Mozambican author Mia Couto has won the 2014 Neustadt Prize. The prize, which awards the recipient $50,000 and is sponsored by the University of Oklahoma, recognizes exceptional fiction writers, poets and playwrights from around the world. Pair with Philip Graham’s Millions essay on Couto.
George Packer at Lapham’s Quarterly writes of meeting a young Burmese reader of Charles Dickens: “‘All of those characters are me,’ [he] explained. ‘Neither a British nor American young man living in the twenty-first century can understand a Dickens as well as I can…I am more equipped to understand Dickens than modern novels. I don’t know what is air conditioning, what is subway, what is fingerprint exam.’” (via Book Bench)
Recommended Listening: Ben Lerner stops by The New Yorker’s fiction podcast to discuss “Woven, Sir,” a story by John Berger.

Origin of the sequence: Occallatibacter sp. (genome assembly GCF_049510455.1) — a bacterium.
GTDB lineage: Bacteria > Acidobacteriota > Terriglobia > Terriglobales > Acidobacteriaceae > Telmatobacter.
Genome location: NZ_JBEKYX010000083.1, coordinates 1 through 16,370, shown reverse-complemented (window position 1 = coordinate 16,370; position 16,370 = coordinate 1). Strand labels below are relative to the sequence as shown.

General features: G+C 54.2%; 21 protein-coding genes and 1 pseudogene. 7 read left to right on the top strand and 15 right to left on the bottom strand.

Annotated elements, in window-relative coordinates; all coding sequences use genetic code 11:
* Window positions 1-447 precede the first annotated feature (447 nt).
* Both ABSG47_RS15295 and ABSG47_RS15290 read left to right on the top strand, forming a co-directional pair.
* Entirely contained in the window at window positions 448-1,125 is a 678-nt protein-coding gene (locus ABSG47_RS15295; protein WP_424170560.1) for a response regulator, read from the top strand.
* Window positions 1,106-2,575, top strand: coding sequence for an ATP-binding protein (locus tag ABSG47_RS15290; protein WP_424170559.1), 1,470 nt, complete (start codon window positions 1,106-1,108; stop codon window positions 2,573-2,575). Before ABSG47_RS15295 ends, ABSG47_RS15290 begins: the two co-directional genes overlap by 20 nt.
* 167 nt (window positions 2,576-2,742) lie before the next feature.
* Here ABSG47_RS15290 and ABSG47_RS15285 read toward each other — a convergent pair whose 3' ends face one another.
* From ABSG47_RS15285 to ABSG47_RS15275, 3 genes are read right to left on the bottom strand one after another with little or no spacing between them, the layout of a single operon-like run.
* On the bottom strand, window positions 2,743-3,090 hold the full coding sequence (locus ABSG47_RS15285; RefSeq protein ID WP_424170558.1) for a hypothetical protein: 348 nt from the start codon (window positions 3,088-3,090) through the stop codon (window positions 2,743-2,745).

As you may have heard from our own Bill Morris, The Canyons, the new movie starring James Deen and Lindsey Lohan, is a bad film that somehow manages to be worth watching anyway. At the LARB, Naomi Fry agrees with this assessment, arguing that the film is important because it “identifies how desperately many of us still want to believe that the larger-than-life, commodified good life is still available to us.”
For every reader who grew up enamored with LeVar Burton‘s now-cancelled PBS show, Reading Rainbow, there’s fresh hope. A Kickstarter campaign to create a spin-off, web-based version of Reading Rainbow that aims to spread literacy to children in under-served schools was launched yesterday and has already received a significant portion of its funding goal. While there are some concerns about the project, the nostalgia factor is incredibly strong, and who doesn’t want to spread the love of reading to children?